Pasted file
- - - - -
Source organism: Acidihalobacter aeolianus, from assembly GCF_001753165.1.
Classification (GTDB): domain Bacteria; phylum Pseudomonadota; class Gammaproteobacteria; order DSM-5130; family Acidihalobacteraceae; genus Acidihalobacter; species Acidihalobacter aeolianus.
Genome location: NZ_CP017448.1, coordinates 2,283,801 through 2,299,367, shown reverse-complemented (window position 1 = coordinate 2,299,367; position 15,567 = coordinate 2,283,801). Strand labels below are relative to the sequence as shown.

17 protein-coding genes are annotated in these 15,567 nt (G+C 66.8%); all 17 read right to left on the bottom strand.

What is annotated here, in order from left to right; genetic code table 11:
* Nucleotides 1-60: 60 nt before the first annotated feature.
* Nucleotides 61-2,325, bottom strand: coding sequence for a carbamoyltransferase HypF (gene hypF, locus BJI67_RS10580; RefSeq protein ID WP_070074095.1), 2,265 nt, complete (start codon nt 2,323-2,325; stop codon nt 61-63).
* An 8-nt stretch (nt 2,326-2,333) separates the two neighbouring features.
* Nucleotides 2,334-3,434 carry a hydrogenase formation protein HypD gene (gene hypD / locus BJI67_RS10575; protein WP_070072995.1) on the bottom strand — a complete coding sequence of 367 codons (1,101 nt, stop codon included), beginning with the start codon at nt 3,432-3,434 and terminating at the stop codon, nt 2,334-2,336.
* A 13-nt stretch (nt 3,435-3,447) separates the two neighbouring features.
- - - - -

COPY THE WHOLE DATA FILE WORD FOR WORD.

Source organism: Acidihalobacter aeolianus, from assembly GCF_001753165.1.
Classification (GTDB): domain Bacteria; phylum Pseudomonadota; class Gammaproteobacteria; order DSM-5130; family Acidihalobacteraceae; genus Acidihalobacter; species Acidihalobacter aeolianus.
Genome location: NZ_CP017448.1, coordinates 2,283,801 through 2,299,367, shown reverse-complemented (window position 1 = coordinate 2,299,367; position 15,567 = coordinate 2,283,801). Strand labels below are relative to the sequence as shown.

17 protein-coding genes are annotated in these 15,567 nt (G+C 66.8%); all 17 read right to left on the bottom strand.

What is annotated here, in order from left to right; genetic code table 11:
* Nucleotides 1-60: 60 nt before the first annotated feature.
* Nucleotides 61-2,325, bottom strand: coding sequence for a carbamoyltransferase HypF (gene hypF, locus BJI67_RS10580; RefSeq protein ID WP_070074095.1), 2,265 nt, complete (start codon nt 2,323-2,325; stop codon nt 61-63).
* An 8-nt stretch (nt 2,326-2,333) separates the two neighbouring features.
* Nucleotides 2,334-3,434 carry a hydrogenase formation protein HypD gene (gene hypD / locus BJI67_RS10575; protein WP_070072995.1) on the bottom strand — a complete coding sequence of 367 codons (1,101 nt, stop codon included), beginning with the start codon at nt 3,432-3,434 and terminating at the stop codon, nt 2,334-2,336.
* A 13-nt stretch (nt 3,435-3,447) separates the two neighbouring features.